Do you have a sensory memory of a particular food from your childhood, which a beloved family member would make for you? For my wife and her family, Grandma Sadie’s Cinnamon Coffee Cake is that much loved recipe which had not been baked by anyone in the family in decades.
My mother-in-law recently stumbled across a handwritten copy of the recipe with its charmingly vague quantities (such as “add raisins, sugar and cinammon”), and handed it to me to give it a whirl. Using common sense and past baking experience, I decided to give it a try: the result was exactly the dense, moist textured crumb of my wife’s childhood memory with the right flavor profile. The only thing needed was to ramp up the level of cinnamon and sugar to create a more pronounced line within the cake. My wife’s Aunt Marilyn, teared up when I brought over a freshly baked version of her mother’s cake.
I think it’s important to share family recipes across time and space, so that they are not lost as people pass. Since this is a simple cake, every ingredient needs to be as fresh and high quality as possible. I recommend that you don’t skimp on the quality of your butter, eggs, milk, vanilla or cinnamon.
2.5 cups All-purpose flour (sifted)
2.5 cups granulated sugar
1 3/4 cups of whole milk
2 large eggs (room temperature)
3 heaping teaspoons of baking powder
1 generous teaspoon of vanilla (preferably high-quality vanilla)
2 pinches salt
1 stick (4 ounces) unsalted butter (room temperature)
3 tablespoons of cinnamon (high-quality cinnamon is best)
1 cup black raisins (I usually prefer golden raisins, but the family insisted that black Thompson raisins are the type Grandma Sadie used).
1 Angel Food Cake Pan (if your cake pan is very large, you may need to double the recipe).
Pre-heat your oven to 350 (or 325 if convection).
Take a little butter and grease the inside of the angel food cake pan.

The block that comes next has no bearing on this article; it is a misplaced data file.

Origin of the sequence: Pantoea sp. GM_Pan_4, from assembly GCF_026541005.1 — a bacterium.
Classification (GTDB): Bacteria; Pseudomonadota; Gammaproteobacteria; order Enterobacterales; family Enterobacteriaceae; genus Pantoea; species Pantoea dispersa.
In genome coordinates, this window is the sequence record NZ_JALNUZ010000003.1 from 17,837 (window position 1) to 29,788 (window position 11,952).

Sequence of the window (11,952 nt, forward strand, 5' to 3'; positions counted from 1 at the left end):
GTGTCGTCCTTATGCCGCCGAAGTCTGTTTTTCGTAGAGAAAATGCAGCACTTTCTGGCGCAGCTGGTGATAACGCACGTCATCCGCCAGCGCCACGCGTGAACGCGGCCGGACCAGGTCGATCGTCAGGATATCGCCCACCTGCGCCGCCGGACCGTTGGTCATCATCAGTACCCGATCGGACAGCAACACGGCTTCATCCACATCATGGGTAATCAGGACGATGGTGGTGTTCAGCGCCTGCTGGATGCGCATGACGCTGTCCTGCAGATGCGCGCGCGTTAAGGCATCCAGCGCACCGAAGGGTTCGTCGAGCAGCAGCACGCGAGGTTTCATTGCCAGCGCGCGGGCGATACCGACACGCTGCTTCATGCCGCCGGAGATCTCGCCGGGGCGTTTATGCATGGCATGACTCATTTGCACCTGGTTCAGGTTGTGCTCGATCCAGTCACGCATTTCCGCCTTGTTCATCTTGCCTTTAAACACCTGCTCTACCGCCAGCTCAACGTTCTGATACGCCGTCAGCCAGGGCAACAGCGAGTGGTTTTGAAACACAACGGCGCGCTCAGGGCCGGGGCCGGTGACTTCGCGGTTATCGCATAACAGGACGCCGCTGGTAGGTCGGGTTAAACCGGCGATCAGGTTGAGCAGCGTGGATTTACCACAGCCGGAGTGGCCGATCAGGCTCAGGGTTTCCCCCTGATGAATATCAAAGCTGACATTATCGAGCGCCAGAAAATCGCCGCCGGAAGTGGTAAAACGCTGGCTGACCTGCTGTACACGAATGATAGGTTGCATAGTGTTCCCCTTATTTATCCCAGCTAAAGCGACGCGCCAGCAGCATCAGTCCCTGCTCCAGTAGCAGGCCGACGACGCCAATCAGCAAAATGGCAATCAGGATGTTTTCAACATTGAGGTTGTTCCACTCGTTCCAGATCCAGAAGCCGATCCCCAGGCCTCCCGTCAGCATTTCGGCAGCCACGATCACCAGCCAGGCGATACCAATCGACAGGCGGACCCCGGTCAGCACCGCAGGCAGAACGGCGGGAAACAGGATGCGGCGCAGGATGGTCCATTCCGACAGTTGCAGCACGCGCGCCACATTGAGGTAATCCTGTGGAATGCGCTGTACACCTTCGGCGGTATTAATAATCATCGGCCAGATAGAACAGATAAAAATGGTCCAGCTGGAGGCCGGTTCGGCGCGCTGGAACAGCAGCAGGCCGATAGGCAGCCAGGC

Take the rest of the butter, and 1 1/2 cups of the sugar and place into a mixing bowl. My mother-in-law Joan insists that you should hand mix each step (she states that the texture is not the same if the batter is machine mixed). Once I have creamed the butter and the sugar, I added the flour/baking powder/salt and again hand mix to gently incorporate the dry ingredients.
In a separate bowl, beat the two eggs, milk and vanilla. Then pour the liquid ingredients into the dry ingredient bowl and gently hand mix with a spoon, scraping the sides and bottom of the bowl, until the batter is fully emulsified.
In a small third bowl, take the remaining cup of sugar and the three tablespoons of cinnamon and blend the two together until the cinnamon is evenly dispersed.
Pour or ladle 1/3 of the batter into the bottom of the angel food cake pan.
Take a spoon and gently sprinkle about 1/3 of the sugar/cinammon mixture onto the batter. Then take about 1/3 of the raisins and also gently sprinkle them onto the batter. In the photo below, I have not completed adding as much cinnamon/sugar/raisins as I recommend in the recipe: this is one time where you can’t be timid with sugar.
Pour or ladle the 2/3 of the batter, then repeat with the cinnamon/sugar and raisins.
Pour or ladle the final 1/3 of the batter, and again repeat with the cinammon/sugar and raisins. There should be a nice coating of cinammon/sugar on top of the batter (which will then carmelize and form a lovely crunchy crust once baked).
Bake for approx 1 hour (if you double the recipe, you will need to bake for at least 90 minutes). You really need to check the cake every 15 minutes after the 45-minute mark, to ensure the cake is cooked thoroughly. I use a long wooden skewer to check all the way through the cake to ensure it is thoroughly done. Any wet batter means it needs longer. For my double recipe, it took at least 90 minutes for the cake to cook all the way through.
Let the cake cool on a baking rack before removing from the pan. Enjoy!